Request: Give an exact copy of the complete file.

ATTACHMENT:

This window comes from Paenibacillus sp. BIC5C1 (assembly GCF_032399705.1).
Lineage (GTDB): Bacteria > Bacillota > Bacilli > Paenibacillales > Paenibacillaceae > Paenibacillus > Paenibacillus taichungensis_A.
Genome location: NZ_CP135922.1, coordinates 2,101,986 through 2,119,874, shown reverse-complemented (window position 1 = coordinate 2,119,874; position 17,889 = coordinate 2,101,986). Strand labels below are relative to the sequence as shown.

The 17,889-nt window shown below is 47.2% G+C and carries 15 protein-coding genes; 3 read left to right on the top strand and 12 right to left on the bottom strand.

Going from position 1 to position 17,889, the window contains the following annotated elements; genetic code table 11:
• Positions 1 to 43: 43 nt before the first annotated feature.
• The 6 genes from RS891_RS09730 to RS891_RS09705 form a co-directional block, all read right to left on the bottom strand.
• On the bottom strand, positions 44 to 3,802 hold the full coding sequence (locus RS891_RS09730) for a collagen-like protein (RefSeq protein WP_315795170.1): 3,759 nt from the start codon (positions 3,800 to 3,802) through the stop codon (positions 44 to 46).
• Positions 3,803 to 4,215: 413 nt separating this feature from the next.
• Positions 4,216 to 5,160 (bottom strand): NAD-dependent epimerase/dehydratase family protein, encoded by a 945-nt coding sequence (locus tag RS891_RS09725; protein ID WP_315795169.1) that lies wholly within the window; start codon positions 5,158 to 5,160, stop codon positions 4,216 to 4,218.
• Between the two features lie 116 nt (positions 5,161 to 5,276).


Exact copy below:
This window comes from Paenibacillus sp. BIC5C1 (assembly GCF_032399705.1).
Lineage (GTDB): Bacteria > Bacillota > Bacilli > Paenibacillales > Paenibacillaceae > Paenibacillus > Paenibacillus taichungensis_A.
Genome location: NZ_CP135922.1, coordinates 2,101,986 through 2,119,874, shown reverse-complemented (window position 1 = coordinate 2,119,874; position 17,889 = coordinate 2,101,986). Strand labels below are relative to the sequence as shown.

The 17,889-nt window shown below is 47.2% G+C and carries 15 protein-coding genes; 3 read left to right on the top strand and 12 right to left on the bottom strand.

Going from position 1 to position 17,889, the window contains the following annotated elements; genetic code table 11:
• Positions 1 to 43: 43 nt before the first annotated feature.
• The 6 genes from RS891_RS09730 to RS891_RS09705 form a co-directional block, all read right to left on the bottom strand.
• On the bottom strand, positions 44 to 3,802 hold the full coding sequence (locus RS891_RS09730) for a collagen-like protein (RefSeq protein WP_315795170.1): 3,759 nt from the start codon (positions 3,800 to 3,802) through the stop codon (positions 44 to 46).
• Positions 3,803 to 4,215: 413 nt separating this feature from the next.
• Positions 4,216 to 5,160 (bottom strand): NAD-dependent epimerase/dehydratase family protein, encoded by a 945-nt coding sequence (locus tag RS891_RS09725; protein ID WP_315795169.1) that lies wholly within the window; start codon positions 5,158 to 5,160, stop codon positions 4,216 to 4,218.
• Between the two features lie 116 nt (positions 5,161 to 5,276).